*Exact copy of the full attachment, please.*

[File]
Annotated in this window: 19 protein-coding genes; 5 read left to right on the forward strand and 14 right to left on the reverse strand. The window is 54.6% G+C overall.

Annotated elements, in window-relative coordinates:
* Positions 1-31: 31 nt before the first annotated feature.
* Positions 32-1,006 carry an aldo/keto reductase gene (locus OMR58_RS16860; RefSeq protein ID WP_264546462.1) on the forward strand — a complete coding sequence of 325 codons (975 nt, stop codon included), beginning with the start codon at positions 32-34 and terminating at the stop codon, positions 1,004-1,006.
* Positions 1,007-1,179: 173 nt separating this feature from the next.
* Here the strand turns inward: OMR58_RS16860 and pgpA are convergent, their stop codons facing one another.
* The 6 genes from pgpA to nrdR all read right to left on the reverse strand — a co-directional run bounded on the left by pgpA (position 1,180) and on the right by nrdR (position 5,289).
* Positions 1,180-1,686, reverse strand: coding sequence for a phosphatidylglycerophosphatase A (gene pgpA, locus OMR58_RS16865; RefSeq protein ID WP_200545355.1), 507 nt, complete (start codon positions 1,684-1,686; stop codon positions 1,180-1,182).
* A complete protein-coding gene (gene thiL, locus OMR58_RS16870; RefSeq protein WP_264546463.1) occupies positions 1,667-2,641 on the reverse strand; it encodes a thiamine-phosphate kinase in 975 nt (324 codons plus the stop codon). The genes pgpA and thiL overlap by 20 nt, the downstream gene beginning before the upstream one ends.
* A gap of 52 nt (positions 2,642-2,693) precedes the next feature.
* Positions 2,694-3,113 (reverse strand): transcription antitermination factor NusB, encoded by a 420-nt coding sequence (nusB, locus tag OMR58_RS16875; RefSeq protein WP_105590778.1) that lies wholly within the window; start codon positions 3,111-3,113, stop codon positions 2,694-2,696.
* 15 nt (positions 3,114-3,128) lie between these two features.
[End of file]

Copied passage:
Annotated in this window: 19 protein-coding genes; 5 read left to right on the forward strand and 14 right to left on the reverse strand. The window is 54.6% G+C overall.

Annotated elements, in window-relative coordinates:
* Positions 1-31: 31 nt before the first annotated feature.
* Positions 32-1,006 carry an aldo/keto reductase gene (locus OMR58_RS16860; RefSeq protein ID WP_264546462.1) on the forward strand — a complete coding sequence of 325 codons (975 nt, stop codon included), beginning with the start codon at positions 32-34 and terminating at the stop codon, positions 1,004-1,006.
* Positions 1,007-1,179: 173 nt separating this feature from the next.
* Here the strand turns inward: OMR58_RS16860 and pgpA are convergent, their stop codons facing one another.
* The 6 genes from pgpA to nrdR all read right to left on the reverse strand — a co-directional run bounded on the left by pgpA (position 1,180) and on the right by nrdR (position 5,289).
* Positions 1,180-1,686, reverse strand: coding sequence for a phosphatidylglycerophosphatase A (gene pgpA, locus OMR58_RS16865; RefSeq protein ID WP_200545355.1), 507 nt, complete (start codon positions 1,684-1,686; stop codon positions 1,180-1,182).
* A complete protein-coding gene (gene thiL, locus OMR58_RS16870; RefSeq protein WP_264546463.1) occupies positions 1,667-2,641 on the reverse strand; it encodes a thiamine-phosphate kinase in 975 nt (324 codons plus the stop codon). The genes pgpA and thiL overlap by 20 nt, the downstream gene beginning before the upstream one ends.
* A gap of 52 nt (positions 2,642-2,693) precedes the next feature.
* Positions 2,694-3,113 (reverse strand): transcription antitermination factor NusB, encoded by a 420-nt coding sequence (nusB, locus tag OMR58_RS16875; RefSeq protein WP_105590778.1) that lies wholly within the window; start codon positions 3,111-3,113, stop codon positions 2,694-2,696.
* 15 nt (positions 3,114-3,128) lie between these two features.